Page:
Similar to fibronectin, stromal collagens have been reported to participate in breast tumorigenesis [28, 29, 51]. To investigate collagen expression patterns, we used PSR, which gives a red birefringence signal for more cross-linked collagen (e.g. more mature) and a yellow/green birefringence for less cross-linked collagen (e.g. less mature). Examining collagen expression in cav-1 -/- and cav-1 +/+ glands, we observed that both cav-1 -/- and cav-1 +/+ sections exhibited a red birefringence indicative of the presence of mature, cross-linked collagen I. Loss of cav-1, however, correlated with an almost 3-fold increase in overall collagen I expression and further resulted in a significant increase in staining intensity in comparison to cav-1 +/+ glands. Interestingly, the collagen I fibers were not only more abundant in the peri-ductal and adipose stroma, but were more compact in cav-1 -/- glands as opposed to cav-1 +/+ glands in which collagen I was primarily localized as thin distinguishable fibers in the peri-ductal stroma. This finding is in support of work by Castello-Cros [34], who similarly observed tightly packed collagen fibers in the dermis of cav-1 -/- mice. To determine whether collagen fibers were more aligned in cav-1 -/- glands, a morphological feature associated with breast tumorigenesis, we used SHG, a powerful imaging modality which enables visualization of type I and II collagen fibers in unstained tissue sections [43]. Using SHG, we demonstrated that collagen fibers were sparse and primarily localized to small regions immediately surround the ducts in cav-1 +/+ glands. In cav-1 -/- glands, collagen fibers were not only more abundant but also appeared linearized, a finding which has previously been found to increase matrix stiffness and sequestration of tumor-promoting cytokines in addition to supporting breast tumor progression [27, 28, 54]. It’s likely that collagen fiber organization accompanies increased collagen density as Fraley et al [55] used 3D self-assembling collagen gels to demonstrate that increased collagen density not only supported collagen fiber alignment, but also supported cell motility. As such, it’s possible that both the increased density and organization of collagens in cav-1 -/- glands is setting up a supportive environment for aberrant cell behaviors potentially leading to tumorigenesis. Indeed, it’s well known that women with increased collagen density have a higher risk of developing breast cancer [22, 23, 56]. It will be important for future studies to determine whether the increased collagen density and organization resulting from the loss of cav-1 contributes to abnormal mammary cell behaviors.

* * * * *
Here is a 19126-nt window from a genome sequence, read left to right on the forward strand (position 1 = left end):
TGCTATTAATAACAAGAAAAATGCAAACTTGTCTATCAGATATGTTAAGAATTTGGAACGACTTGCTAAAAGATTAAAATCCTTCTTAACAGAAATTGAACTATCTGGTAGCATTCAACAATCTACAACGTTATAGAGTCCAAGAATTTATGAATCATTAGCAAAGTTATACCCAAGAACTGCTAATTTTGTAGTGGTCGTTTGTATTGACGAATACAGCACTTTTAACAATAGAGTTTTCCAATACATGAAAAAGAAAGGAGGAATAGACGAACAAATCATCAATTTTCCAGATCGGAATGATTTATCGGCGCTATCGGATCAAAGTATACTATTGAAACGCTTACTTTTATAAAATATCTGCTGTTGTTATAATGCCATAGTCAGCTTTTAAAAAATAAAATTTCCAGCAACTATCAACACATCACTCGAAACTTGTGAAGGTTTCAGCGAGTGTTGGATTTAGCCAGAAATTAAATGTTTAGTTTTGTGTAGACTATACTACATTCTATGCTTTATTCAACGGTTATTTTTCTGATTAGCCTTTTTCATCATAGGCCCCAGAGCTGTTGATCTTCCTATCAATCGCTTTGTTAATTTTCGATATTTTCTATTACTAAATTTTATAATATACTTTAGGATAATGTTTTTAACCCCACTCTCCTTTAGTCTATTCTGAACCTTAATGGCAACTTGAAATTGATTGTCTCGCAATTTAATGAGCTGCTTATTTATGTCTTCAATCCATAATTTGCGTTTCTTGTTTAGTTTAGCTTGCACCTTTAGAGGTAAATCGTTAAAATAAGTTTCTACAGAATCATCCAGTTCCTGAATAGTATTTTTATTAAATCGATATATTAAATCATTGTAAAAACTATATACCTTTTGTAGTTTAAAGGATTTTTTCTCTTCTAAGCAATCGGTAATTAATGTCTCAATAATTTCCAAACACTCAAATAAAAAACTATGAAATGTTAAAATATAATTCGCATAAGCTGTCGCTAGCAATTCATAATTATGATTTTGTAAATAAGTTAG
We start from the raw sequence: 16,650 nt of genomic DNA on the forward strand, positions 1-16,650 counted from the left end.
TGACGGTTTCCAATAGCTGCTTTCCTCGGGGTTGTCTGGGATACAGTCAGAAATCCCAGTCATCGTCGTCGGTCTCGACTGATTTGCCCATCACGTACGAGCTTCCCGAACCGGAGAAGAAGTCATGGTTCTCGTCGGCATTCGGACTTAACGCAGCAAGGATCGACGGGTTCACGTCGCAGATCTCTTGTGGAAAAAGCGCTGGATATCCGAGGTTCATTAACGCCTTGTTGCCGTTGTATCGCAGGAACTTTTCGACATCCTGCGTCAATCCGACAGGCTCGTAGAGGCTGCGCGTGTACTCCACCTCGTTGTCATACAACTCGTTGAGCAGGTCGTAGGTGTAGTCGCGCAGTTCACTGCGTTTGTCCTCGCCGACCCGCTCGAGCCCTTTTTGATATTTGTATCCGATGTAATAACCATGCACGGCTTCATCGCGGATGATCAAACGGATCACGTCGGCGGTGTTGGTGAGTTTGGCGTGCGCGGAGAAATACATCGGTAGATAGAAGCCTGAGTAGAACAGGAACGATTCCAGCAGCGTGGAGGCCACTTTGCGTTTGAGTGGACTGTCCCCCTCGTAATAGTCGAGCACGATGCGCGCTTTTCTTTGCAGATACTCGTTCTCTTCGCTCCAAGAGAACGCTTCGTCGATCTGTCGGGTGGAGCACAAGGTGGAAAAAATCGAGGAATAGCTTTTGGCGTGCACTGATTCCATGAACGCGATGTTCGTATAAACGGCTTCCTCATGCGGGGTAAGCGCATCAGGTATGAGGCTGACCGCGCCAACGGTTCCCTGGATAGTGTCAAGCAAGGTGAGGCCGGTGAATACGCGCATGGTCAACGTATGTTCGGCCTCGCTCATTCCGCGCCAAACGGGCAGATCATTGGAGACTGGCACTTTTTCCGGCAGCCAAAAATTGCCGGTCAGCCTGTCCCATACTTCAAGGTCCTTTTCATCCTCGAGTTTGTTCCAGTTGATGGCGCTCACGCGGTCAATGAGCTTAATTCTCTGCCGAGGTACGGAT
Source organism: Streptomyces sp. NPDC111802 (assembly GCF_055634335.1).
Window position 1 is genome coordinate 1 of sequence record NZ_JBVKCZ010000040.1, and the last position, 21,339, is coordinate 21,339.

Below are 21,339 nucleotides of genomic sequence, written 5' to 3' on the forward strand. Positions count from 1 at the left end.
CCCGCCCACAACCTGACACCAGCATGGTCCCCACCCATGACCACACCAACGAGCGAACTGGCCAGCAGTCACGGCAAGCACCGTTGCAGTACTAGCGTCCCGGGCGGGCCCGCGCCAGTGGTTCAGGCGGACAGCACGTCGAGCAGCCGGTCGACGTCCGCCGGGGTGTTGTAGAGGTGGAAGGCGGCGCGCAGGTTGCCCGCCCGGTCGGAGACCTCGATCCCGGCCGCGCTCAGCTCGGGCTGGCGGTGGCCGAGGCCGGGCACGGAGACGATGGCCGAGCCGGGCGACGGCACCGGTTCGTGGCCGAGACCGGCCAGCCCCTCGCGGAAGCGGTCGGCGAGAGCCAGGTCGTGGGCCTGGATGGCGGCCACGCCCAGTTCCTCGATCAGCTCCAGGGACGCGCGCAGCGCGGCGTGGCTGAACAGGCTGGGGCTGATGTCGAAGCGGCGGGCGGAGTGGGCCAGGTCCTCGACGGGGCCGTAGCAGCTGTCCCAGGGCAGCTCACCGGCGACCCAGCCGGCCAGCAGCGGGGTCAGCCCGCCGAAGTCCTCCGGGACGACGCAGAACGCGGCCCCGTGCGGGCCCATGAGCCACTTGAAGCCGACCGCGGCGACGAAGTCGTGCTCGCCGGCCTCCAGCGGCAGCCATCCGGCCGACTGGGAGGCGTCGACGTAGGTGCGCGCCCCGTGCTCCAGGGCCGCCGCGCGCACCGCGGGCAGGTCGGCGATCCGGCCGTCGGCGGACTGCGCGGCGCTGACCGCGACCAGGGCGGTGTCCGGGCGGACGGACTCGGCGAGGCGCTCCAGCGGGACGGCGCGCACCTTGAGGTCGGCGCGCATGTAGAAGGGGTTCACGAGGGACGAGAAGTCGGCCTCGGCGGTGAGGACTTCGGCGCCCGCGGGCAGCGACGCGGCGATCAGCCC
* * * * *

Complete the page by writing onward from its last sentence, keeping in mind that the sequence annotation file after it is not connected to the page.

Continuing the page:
In addition to fibronectin and collagen, we also investigated the expression of tenascin-C, a matrix protein shown to support breast tumor invasion [40] and lung metastatic niche formation [41]. As expected, tenascin-C was upregulated in cav-1 -/- glands as analyzed from overall abundance and intensity of staining with expression localized to the peri-ductal and adipose stroma. In cav-1 +/+ glands, tenascin-C staining was primarily confined to the peri-ductal stroma. In prostate cancer, it has been shown that RNAi of cav-1 in benign prostatic myofibroblasts promotes tenascin-C gene expression [57], supporting a role for reduced or absent stromal cav-1 in increased tenascin-C. Although it’s unknown as to mechanism responsible for upregulated tenascin-C in response to cav-1 deficiency, it’s been shown that tenascin-C is deposited in cell-derived ECM in response to a pre-established fibronectin matrix [42]. It’s possible that the presence of excess stromal fibronectin in cav-1 -/- glands acts as a supportive scaffold for the deposition of tenascin-C. It’s also possible that like fibronectin, the loss of cav-1 prevents endocytosis of tenascin-C. Given that the abundance of tenascin-C was markedly less than that observed for fibronectin, one or more mechanisms may be responsible for its increased expression in cav-1 -/- glands. Further work will be necessary to delineate a mechanism(s) responsible for the upregulated tenascin-C expression.